WASHINGTON Former Federal Reserve Board Chairman Paul Volcker laid out the framework Friday for a proposal to consolidate many of the duties of the various financial regulatory authorities, a move that he said would improve oversight and financial stability.
Speaking at the George Washington University event on the Fed, Volcker said his think tank, the Volcker Alliance, has been working on a pending white paper that analyzes more than 20 concerted efforts to reform the financial regulatory structure over the past century. Those proposals which include reports from the White House, Congress and the private sector all call for some measure of consolidation, and "not one had any particular impact on actual structure of the system," Volcker said.
"I don't want to accept the conclusion that's so widely held that we can't do anything about it," Volcker said. "It should be ripe for action, and we are not entirely alone" in believing that structural reform is appropriate, he said.
The outlines of his proposal included altering the structure of the Financial Stability Oversight Council so that the Treasury secretary would continue to chair the regulatory committee but would no longer have a vote. The council, in turn, would be given veto authority over specific regulatory actions, giving it an explicit check on member agencies.
He also called for significant revamping of the existing financial regulators into a system more like the one in the United Kingdom. Under Volcker's plan, the government would effectively split off supervision and compliance from rulemaking and policy development.
As a result, the supervision and compliance duties of the Fed, Office of the Comptroller of the Currency, Federal Deposit Insurance Corp., Securities and Exchange Commission and Commodity Futures Trading Commission would be consolidated into a single new agency focused on financial supervision. Volcker acknowledged his plan was based on the British one, where the Financial Conduct Authority examines and ensures compliance for U.K. financial institutions.
The SEC, CFTC and Fed, meanwhile, would continue to exist as separate entities in charge of rulemaking. The SEC and CFTC would oversee the securities and commodities markets, while the Fed would inherit the rulemaking powers of the FDIC and OCC.
Volcker acknowledged that the tenor of the debate concerning regulatory reform has centered around changes to the Dodd-Frank Act rather than the structure of the regulatory system as a whole and that many consider structural reform "impossible." He pointed to the Bipartisan Policy Center as a laudable starting point, but said that in that report, "the idea of wholesale revamping of the regulatory structure was rejected with good reason, as big a legislative burden as it was."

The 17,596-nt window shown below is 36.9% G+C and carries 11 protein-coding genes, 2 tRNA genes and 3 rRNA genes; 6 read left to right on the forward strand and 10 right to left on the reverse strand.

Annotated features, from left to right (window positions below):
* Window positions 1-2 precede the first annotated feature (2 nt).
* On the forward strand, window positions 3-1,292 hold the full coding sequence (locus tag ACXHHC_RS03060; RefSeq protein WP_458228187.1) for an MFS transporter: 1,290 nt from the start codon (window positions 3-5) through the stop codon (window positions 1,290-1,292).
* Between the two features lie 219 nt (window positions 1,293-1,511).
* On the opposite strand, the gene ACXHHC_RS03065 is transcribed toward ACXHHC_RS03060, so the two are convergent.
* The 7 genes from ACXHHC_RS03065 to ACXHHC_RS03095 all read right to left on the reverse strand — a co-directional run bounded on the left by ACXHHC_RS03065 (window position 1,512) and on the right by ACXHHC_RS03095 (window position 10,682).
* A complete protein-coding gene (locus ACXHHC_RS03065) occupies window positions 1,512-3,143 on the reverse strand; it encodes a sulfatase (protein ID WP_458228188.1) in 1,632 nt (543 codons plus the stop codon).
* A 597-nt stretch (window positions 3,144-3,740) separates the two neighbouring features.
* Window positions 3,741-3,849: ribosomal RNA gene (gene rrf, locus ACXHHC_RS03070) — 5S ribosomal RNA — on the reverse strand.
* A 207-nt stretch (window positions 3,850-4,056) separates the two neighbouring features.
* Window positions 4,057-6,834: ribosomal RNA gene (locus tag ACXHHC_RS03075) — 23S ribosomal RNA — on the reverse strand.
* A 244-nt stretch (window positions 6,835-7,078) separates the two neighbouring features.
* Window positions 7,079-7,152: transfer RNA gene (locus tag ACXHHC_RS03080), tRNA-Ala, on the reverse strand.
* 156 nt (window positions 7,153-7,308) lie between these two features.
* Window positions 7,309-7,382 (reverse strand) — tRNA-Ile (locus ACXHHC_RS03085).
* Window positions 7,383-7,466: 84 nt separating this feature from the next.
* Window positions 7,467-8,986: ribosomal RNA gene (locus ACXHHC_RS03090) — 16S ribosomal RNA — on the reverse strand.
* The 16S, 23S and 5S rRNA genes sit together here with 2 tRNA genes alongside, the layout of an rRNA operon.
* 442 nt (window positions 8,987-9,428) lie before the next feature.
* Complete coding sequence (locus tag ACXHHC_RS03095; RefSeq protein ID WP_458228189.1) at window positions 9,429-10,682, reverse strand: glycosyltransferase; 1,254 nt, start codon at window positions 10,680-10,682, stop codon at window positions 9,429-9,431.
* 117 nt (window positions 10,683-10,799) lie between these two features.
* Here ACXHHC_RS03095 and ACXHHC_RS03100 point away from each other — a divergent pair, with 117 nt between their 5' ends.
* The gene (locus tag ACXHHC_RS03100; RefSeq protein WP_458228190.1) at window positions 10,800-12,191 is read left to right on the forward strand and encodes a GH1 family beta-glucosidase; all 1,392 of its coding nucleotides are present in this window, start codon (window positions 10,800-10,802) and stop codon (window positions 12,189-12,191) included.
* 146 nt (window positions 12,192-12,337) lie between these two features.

The challenge, Volcker said, was that a majority of the activities that had been almost exclusively confined to the banking sector when he was leading the Fed are largely dispersed throughout the financial system. Moreover, the banks that remain the biggest players have expanded far beyond the province of any single regulator.
That balkanization leaves the regulatory system ill-equipped to manage the biggest banks' size and complexity or oversee similar systemically risky activities. Bank executives, meanwhile, have taken advantage of that balkanization to assume risk without any consequences to themselves or their businesses.
"I think it's demonstrable that, when I say modestly, that those banks are difficult to manage, and I think you could say are impossible to manage effectively," Volcker said. "Without question," those banks are "infused with enormous conflicts of interest, and have adopted compensation practices that frankly challenge any practical application of the old-fashioned idea of fiduciary responsibility."
Volcker also acknowledged that getting Congress to pass a major structural financial reform bill is a heavy lift. The Republican-controlled Congress, he said, appears more interested in passing small measures aimed at rolling back the existing Dodd-Frank regulatory structure measures pushed by lobbyists, whom he likened to "termites constantly eating away at rickety structure of financial system." But he said the problems are nonetheless structural and require a bold solution. The solutions he is putting forth are not inherently partisan and deserve a fair hearing, he said.
"I recognize that the political climate is not exactly conducive to any major legislation, but I keep arguing that this is a challenge and a piece of legislation that is undoubtedly complicated," Volcker said. "It's major, but it's not, I don't think, rife with the kind of ideological issues that doom it to failure from the start."